Press Release

Press Release

SAMENA Council Highlights Future Network Deployment and Cybersecurity Priorities at Global Cybersecurity Forum 2023

The third Global Cybersecurity Forum (GCF) in Riyadh brought together world leaders and businesses to discuss and take action in the fight against cybercrime. Under the theme “Charting Shared Priorities in Cyberspace”, GCF 2023 called for action to unite against impending cyber threats, to prioritize making cyberspace secure, and to build new collaborations among a diverse array of stakeholders and leaders. Cybercrime is already ranking among the top growing threats around the world.

Earlier this year, the World Economic Forum had highlighted that investments are greatly being influenced by cybersecurity, with 93% of cybersecurity experts and 86% of business leaders considering likelihood of global geopolitical instability and consequential impact on socio-economic activities. Moreover, and this is in alignment with what was discussed in SAMENA Council's Leaders' Summit 2023 later on, talent shortage and lack of skilled cyber experts are now a major threat to business and societies, especially given the dependence on digital technologies by other sectors.

Speaking at GCF 2023 in Riyadh, SAMENA Council, represented by CEO & Board Member, Bocar BA, stated: “Technology advancements such as 5.5G and gearing up toward 6G on the Mobile front and Net5.5G on the fixed network front are truly calling for greater inclusion, greater integration of technologies and industries, and a lot more collaboration on multiple fronts. Cybersecurity is one such front, since the complexity of the ecosystem, access to the network, and numerous uses of the communication infrastructure, inherently make network and data security a daunting challenge. Therefore, we truly need to chart new priorities to ensure a safer, securer, and sustainable cyberspace.”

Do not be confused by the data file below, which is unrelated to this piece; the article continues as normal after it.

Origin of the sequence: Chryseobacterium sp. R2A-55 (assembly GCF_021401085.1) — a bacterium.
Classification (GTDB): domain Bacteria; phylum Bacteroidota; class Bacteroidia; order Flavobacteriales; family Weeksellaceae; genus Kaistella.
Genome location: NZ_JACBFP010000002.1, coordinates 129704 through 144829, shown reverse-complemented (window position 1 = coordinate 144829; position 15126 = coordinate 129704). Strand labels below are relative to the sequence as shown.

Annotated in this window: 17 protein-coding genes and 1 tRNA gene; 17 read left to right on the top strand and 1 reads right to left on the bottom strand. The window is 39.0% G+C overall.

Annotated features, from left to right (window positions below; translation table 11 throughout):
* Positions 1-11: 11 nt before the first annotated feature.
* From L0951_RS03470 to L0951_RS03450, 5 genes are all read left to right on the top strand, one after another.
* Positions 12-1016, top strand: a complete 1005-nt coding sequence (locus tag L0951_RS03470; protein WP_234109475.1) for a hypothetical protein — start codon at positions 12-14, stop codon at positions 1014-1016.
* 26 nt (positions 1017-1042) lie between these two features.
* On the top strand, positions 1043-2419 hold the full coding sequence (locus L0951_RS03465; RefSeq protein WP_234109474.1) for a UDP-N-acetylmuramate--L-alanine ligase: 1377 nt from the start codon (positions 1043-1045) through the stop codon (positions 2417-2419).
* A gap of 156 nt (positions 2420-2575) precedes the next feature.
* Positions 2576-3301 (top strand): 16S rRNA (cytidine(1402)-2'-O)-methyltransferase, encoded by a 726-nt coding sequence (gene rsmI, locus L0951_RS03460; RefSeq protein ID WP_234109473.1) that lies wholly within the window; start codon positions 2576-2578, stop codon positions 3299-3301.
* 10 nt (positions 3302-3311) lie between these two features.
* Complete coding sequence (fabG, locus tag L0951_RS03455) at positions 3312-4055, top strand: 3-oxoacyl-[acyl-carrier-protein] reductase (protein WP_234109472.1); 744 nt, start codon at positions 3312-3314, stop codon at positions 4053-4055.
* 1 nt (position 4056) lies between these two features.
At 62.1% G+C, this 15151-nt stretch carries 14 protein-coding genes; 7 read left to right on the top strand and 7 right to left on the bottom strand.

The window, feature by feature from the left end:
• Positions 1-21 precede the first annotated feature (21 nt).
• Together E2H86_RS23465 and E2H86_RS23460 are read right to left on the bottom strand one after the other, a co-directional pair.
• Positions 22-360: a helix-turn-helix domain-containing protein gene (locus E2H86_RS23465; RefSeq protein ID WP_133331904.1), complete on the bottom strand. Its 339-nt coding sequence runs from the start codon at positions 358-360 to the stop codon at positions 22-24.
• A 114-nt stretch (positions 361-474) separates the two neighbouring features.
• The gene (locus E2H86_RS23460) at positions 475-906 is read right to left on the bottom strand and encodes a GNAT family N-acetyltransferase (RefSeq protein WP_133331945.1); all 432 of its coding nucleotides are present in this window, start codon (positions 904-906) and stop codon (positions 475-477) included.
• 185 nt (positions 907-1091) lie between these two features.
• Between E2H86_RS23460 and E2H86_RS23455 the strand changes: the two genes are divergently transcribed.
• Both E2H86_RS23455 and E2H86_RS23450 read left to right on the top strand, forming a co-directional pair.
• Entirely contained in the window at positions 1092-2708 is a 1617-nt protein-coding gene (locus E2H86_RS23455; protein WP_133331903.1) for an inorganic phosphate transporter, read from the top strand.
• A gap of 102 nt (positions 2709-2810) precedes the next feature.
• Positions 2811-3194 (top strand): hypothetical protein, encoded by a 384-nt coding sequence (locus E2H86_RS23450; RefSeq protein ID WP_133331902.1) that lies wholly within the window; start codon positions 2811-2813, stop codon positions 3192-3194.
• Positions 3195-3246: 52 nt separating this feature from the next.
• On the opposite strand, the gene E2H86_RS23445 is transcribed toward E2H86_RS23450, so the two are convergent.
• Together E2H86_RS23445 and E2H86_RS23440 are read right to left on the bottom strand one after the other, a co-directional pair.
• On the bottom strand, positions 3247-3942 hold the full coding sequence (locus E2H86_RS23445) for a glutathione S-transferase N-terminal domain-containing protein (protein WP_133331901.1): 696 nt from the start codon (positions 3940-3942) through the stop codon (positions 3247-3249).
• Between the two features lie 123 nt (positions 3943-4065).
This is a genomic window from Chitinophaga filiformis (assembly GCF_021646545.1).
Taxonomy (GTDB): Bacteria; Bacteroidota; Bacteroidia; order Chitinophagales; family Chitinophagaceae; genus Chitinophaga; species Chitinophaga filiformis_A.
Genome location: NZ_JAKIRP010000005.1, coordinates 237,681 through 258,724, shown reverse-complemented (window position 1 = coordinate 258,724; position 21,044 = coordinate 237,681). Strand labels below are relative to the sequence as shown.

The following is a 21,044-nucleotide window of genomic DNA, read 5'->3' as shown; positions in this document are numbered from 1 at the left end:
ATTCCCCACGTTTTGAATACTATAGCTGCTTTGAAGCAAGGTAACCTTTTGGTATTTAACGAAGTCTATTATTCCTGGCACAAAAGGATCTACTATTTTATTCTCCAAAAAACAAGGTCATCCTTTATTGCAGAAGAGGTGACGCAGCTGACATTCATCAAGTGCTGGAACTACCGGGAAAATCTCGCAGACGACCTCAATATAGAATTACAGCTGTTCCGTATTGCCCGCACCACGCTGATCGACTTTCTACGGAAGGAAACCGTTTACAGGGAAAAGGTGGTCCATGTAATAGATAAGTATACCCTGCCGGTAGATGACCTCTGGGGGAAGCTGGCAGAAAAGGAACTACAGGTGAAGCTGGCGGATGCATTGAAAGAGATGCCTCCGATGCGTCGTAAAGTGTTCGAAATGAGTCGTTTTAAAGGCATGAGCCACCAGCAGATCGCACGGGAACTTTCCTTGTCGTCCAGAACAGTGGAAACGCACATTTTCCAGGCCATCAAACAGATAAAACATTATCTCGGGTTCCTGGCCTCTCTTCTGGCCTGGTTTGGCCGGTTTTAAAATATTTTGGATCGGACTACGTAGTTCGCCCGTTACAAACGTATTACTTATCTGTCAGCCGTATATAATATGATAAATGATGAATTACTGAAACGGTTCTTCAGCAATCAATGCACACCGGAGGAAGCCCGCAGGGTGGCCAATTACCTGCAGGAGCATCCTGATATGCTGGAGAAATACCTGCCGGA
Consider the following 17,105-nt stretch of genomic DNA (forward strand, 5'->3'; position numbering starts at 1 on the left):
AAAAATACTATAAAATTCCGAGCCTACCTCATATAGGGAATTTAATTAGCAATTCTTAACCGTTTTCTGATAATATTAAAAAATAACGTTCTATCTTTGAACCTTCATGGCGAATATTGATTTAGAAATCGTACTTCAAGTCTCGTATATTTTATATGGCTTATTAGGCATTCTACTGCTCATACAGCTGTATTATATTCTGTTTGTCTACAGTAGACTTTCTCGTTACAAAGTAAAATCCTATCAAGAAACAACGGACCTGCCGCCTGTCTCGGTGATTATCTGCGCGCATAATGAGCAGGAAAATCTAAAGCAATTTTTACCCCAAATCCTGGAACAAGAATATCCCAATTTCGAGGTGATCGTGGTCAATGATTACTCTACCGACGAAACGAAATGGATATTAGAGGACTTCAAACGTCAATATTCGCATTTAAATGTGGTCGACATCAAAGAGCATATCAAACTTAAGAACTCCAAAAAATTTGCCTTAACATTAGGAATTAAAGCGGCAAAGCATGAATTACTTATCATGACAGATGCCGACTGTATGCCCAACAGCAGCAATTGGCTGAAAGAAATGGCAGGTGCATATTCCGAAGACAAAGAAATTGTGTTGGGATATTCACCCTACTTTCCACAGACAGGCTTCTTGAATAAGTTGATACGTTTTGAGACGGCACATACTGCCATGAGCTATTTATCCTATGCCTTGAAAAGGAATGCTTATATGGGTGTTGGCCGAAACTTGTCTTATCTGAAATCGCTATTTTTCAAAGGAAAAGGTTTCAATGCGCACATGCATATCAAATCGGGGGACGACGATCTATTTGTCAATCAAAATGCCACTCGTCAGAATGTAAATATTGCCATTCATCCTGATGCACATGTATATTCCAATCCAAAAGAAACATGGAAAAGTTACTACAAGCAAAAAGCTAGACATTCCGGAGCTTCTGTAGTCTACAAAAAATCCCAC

In the GCF panel, Bocar BA highlighted the imperative of elevating cybersecurity to an important business strategic value: “Cybersecurity should be endorsed at the board level, owned by the CEO while being driven by a common language of risk and opportunities rather than by compliance requirements and penalties. This would provide the necessary mindset from being reactive to being proactive, and hence impact approaches for deploying future networks”, he added.

SAMENA Council views that deploying the future network at scale is about balancing beneficial use-cases, differentiation, monetization, fulfilment of national and global commitments, and, ultimately, unleashing innovation and making collective progress toward human development.

In his intervention at GCF, BA also linked sustainability and future network deployment, including 6G. He added: “If we look at the work being done on 6G, we note that one of the key targets for developing 6G includes cutting the average power consumption of 6G networks in half as compared to 5G, while still supporting peak speeds 100 times higher than today’s 5G networks. We are talking about dramatically reducing per-bit energy consumption and carbon emissions. Companies such as Nokia and Huawei, both of which are valued members of SAMENA Council, are making tremendous contributions on future network development and deployment.”

SAMENA Council observes that future network deployment, including 6G, would greatly require attention to fulfilling environmental, social and economic sustainability requirements, as well as supporting the goals of the Paris Agreement of the United Nations Framework Convention on Climate Change. On the latter front, SAMENA Council is leading a panel discussion during COP28, being held in Dubai in December.